"Leonard Seet has left no literary devices on the table to narrate his tale...I was enthralled by the pure beauty of the writing among all the plot points. The scintillating writing is elegant, pure, grownup, originally cast, heartfelt, intelligent... The writing is simply breathtaking... brilliant bit of poetic science... If you prefer intelligently crafted novels, then do yourself a favor and by all means read this unforgettable novel by Leonard Seet: the writing is to die for." -David Lentz, author, Bloomsday: the Bostoniad
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Meditation on Space-Time is a philosophical novel where the quantum mechanical worldview seeps into everyday life. The Uncertainty Principal, and especially the Many-World Interpretation, colors Father Lawrence’s perception of reality. A world of possibilities at every moment, where the outcome follows stochastic processes rather than deterministic laws. “At the ledge of each instant facing the chasm between one moment and the next, four billion souls awaited renewal and an infinite number of possible worlds anticipated birth. Of all the possible worlds, only one would come to be; and yet an infinite number would open up for the next instant.” But the priest also struggles between the religious life of doctrine and rites and the spiritual life of creativity and mystery, ultimately choosing the latter by renouncing his vow. Like Thomas Merton, he refuses to slaughter his intellect in the name of piety and religiosity. Father Lawrence must tread through the desert of betrayals and losses to reach the oasis of friendship and enlightenment. And enlightenment is what he seeks rather than perfection—for Ichiro—and happiness—for Camellia. In the end, he must accept the loss of his best friend and carry the pain on his solitary journey toward enlightenment, or just old age. Meditation on Space-Time is a novel of love and friendship, of good versus evil and of journeys taken. I recommend it for those who reflect such journeys. The lyrical prose that threads through the characters and their secrets is beautiful and provocative. A memorable novel. Jeffrey Baker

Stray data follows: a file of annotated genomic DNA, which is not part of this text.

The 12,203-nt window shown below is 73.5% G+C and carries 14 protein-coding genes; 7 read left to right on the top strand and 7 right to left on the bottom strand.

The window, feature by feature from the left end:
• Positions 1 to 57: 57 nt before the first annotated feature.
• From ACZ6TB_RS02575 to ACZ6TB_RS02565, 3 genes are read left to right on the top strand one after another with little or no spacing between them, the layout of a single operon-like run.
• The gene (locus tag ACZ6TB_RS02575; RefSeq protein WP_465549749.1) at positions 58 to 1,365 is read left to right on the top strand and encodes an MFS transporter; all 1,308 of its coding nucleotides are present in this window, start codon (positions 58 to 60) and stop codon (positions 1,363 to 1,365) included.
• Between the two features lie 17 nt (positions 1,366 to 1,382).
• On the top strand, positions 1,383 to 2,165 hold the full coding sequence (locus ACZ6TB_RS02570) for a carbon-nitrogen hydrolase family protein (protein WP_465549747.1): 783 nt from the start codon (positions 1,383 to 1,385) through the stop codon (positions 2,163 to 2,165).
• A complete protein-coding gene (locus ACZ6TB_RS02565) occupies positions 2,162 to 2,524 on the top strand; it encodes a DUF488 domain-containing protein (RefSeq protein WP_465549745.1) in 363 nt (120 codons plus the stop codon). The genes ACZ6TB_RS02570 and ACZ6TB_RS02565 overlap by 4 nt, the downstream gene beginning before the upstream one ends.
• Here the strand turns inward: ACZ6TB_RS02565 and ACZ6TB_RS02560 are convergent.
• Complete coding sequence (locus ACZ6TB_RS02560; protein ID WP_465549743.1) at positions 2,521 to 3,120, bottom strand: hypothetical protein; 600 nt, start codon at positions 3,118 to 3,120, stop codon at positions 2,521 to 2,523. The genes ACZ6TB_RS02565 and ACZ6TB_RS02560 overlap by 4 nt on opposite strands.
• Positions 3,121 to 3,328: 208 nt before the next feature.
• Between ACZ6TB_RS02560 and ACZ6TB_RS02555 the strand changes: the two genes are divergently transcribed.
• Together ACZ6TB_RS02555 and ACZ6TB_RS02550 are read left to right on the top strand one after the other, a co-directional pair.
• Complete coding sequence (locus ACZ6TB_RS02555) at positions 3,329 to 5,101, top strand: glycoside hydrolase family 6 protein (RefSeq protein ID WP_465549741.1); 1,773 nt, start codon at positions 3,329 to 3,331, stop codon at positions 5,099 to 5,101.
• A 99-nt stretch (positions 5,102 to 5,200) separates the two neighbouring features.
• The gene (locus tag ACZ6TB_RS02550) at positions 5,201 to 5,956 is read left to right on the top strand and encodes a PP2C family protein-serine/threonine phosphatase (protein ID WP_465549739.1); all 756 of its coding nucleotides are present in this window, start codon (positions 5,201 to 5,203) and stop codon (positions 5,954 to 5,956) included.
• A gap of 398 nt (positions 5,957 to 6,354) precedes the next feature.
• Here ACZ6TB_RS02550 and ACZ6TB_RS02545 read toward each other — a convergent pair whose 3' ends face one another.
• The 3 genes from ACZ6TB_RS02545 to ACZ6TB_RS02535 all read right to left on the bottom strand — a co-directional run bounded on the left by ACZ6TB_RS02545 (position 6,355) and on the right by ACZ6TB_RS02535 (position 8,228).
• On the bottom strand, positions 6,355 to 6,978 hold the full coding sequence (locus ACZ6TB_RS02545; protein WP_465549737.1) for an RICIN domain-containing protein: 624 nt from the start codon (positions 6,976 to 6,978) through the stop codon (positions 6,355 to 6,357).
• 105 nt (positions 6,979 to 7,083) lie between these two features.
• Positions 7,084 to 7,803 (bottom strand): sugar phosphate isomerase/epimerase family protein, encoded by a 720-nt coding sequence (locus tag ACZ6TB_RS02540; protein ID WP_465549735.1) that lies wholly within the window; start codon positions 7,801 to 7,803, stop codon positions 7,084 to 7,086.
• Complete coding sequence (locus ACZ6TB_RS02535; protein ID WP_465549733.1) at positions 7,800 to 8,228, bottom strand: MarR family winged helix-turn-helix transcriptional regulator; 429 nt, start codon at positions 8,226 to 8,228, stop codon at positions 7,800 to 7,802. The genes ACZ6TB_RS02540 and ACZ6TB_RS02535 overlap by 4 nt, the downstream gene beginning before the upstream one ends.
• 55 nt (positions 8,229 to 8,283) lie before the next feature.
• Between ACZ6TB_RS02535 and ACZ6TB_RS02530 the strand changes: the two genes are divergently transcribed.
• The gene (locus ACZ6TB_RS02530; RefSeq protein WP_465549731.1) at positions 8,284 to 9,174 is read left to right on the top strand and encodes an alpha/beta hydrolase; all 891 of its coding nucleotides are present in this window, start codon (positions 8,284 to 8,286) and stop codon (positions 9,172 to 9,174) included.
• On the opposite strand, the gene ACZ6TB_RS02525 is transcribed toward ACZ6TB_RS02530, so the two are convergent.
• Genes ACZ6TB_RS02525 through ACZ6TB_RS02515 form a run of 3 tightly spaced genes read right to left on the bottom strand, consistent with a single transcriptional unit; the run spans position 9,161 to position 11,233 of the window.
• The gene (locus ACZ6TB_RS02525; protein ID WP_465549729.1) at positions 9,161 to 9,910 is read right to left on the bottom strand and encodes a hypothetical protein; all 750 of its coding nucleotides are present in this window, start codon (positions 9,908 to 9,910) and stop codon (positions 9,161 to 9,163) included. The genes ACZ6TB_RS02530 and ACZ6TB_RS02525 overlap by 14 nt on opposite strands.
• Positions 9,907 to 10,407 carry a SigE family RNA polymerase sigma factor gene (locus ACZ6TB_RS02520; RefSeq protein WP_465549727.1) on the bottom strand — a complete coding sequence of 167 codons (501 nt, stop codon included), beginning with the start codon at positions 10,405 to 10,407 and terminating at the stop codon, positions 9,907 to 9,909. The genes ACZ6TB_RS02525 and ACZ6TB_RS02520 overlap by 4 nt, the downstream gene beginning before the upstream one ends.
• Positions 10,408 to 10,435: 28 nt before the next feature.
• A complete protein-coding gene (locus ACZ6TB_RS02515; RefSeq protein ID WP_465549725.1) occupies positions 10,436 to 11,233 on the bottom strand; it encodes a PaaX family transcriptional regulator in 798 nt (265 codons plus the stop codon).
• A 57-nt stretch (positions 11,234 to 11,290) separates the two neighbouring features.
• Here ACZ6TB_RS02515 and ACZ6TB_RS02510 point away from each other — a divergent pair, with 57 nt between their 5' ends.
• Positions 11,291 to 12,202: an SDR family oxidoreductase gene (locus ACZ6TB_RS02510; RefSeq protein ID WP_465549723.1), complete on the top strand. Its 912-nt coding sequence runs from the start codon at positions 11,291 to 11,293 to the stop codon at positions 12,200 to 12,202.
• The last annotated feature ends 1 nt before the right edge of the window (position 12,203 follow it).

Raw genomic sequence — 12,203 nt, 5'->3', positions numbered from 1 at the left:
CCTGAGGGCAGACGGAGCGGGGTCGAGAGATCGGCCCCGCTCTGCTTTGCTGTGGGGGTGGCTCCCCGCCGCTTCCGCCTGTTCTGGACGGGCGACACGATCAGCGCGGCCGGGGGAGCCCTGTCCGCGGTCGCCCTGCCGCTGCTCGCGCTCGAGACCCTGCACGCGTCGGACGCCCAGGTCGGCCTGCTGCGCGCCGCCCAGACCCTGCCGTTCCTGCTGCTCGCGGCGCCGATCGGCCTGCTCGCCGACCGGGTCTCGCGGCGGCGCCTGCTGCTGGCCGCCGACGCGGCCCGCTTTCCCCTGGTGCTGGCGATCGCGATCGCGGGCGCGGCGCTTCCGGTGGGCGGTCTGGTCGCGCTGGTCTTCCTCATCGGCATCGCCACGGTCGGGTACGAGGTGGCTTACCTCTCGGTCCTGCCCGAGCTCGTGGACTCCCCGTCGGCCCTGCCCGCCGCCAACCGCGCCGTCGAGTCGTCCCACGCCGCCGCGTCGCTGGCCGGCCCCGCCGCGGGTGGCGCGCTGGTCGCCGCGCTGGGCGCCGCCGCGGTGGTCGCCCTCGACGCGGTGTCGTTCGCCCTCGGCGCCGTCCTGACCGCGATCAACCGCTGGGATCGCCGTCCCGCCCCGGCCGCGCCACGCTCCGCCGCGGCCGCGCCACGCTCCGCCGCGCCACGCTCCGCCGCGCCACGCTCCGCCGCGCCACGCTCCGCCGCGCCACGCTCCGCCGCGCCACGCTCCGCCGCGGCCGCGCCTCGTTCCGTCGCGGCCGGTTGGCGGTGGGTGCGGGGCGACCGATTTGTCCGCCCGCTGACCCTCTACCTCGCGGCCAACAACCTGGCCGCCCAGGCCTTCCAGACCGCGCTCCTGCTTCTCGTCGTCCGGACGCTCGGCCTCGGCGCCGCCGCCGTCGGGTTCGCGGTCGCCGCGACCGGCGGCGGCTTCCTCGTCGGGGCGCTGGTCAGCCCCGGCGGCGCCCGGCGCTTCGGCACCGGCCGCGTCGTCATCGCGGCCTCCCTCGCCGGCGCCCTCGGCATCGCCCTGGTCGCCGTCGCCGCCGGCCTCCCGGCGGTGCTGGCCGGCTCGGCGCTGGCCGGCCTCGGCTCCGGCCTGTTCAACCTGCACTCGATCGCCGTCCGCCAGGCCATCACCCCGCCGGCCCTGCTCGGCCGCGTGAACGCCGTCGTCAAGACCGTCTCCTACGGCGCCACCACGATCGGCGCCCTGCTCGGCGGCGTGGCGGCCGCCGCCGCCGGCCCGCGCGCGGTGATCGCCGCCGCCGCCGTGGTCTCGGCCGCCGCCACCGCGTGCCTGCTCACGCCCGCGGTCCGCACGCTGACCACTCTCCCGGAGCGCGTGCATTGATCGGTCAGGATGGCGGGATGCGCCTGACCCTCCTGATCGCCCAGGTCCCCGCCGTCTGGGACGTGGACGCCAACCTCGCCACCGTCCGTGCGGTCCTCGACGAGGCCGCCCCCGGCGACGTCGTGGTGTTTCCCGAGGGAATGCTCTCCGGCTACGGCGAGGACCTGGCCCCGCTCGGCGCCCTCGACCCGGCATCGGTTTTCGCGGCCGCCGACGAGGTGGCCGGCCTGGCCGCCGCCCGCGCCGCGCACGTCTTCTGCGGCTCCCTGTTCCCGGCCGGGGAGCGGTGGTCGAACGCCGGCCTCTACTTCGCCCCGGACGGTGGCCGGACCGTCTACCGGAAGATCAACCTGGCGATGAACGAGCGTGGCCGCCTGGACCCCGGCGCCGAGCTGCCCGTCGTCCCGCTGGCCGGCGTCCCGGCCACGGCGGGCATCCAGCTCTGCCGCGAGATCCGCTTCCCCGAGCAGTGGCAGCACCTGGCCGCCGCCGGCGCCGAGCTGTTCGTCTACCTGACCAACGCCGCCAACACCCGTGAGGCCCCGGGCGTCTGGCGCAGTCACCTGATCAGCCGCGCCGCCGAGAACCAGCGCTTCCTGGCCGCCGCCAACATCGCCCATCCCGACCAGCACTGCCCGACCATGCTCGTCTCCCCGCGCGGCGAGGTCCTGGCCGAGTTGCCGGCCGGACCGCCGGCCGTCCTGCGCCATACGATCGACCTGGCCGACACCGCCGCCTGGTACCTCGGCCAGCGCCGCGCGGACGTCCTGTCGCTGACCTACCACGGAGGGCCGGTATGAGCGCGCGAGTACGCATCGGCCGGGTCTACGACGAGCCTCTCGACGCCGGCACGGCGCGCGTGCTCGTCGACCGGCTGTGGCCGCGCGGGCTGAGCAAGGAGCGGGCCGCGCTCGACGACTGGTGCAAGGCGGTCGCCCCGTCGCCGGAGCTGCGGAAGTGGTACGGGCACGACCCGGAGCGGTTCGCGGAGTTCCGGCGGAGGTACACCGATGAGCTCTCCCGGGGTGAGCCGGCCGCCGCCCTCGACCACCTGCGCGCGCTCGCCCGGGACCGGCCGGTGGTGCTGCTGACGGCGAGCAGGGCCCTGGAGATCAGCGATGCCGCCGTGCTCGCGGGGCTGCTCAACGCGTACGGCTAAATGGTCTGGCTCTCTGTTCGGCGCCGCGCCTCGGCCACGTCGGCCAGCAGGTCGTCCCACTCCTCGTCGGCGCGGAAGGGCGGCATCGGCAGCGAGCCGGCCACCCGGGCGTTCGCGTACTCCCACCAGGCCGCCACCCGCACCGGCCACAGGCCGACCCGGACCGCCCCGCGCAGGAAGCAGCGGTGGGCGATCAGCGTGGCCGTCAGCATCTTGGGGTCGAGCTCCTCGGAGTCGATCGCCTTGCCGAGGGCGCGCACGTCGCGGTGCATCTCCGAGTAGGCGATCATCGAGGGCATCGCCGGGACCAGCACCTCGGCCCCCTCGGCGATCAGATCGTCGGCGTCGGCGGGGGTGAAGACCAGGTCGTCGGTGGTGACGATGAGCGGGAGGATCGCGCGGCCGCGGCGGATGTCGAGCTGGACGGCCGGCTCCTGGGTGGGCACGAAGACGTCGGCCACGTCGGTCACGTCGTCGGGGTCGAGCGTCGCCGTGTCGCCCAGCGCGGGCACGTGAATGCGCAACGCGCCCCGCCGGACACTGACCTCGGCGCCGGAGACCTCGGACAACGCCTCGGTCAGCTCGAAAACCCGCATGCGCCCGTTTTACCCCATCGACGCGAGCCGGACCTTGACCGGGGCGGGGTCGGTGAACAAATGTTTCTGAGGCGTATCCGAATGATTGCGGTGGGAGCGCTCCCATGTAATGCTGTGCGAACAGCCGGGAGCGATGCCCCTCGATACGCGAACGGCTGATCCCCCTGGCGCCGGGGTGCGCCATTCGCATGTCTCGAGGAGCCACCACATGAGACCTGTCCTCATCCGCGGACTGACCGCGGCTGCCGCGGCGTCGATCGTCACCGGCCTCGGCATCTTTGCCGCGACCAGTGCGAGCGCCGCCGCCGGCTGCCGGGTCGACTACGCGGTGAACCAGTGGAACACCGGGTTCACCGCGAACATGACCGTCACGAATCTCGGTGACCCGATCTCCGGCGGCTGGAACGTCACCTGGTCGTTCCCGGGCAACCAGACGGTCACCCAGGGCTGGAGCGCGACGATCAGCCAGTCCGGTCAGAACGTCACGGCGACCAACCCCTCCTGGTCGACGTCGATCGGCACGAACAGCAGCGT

In Meditation on Space-Time, Leonard Seet describes Father Lawrence’s struggle to live in but not of the world. Like Thomas Merton, the physicist-monk sought contemplation while desiring to confront the world. His love for his friends Ichiro and Camellia brought him face to face with the evil Jim Whitfield even while his desire to meditation on space-time drew him into the cabin in the woods. When Camellia went missing, he went to Gilead to search for her, but encounter a whiskey priest and a penitent whose vices included seducing women, framing rivals, and laundering church-funds. And soon discover the link between the latter and Camellia. When he read his high school friend Jim Whitfield’s diary, he began to discover the conspiracy behind his breaking-up with his best friend more than twenty years ago. And found out Ichiro and Camellias had been helping Jim to spy on him. Even as returned to Boston in the rain, his heart ached for lost friendship, again. After he had found out that Camellia was pregnant with Jim’s child, he knew must relinquish solitude and prayer. He locked himself in his cabin for days and decided to renounce his vow. He bought a gun at a Virginia gun show without knowing how to load the magazine. He intended to confront Jim Whitfield. On a rainy night in Gilead’s Whitfield Park, three shots would salute the night and a man would fall into the stream… We find in Father Lawrence traces of Thomas Merton and Brother William in Umberto Eco’s The Name of the Rose. Through Leonard Seet’s portrayal of the movements of Lawrence’s mind and heart, we dwell into his soul, deep as a dark night. The poetic language in Meditation on Space-Time reflects Lawrence’s interweaving thoughts and entangling emotions. “More than once, the broken moon would cast through the window a silver light and remind me of independent events yielding to their own momentum and interacting under natural laws while my mind would impose happiness, grief, beauty, ruin, justice and chaos.” The stream of consciousness of his meditations on space-time leads me into a spiritual journey through the fabrics of reality. But like a mystery, the reader can sort through the clues to find the identities and schemes of the cast of characters. And Lawrence would seek to outwit his archenemy Jim Whitfield and the Ponzi schemer Donald Larsen. Ichiro is a fascinating character, who is obsessed with seeking perfection through death. A very different philosophy of life from that of Lawrence’s spirituality. Meditation on Space-Time is spiritual, philosophical, and intellectual. But also dark and poignant. It leaves you thinking about the nature of good and evil. And you feel yourself among the autumn foliages relishing their last beauty while the sun sets in the horizon. A masterpiece among literary novels.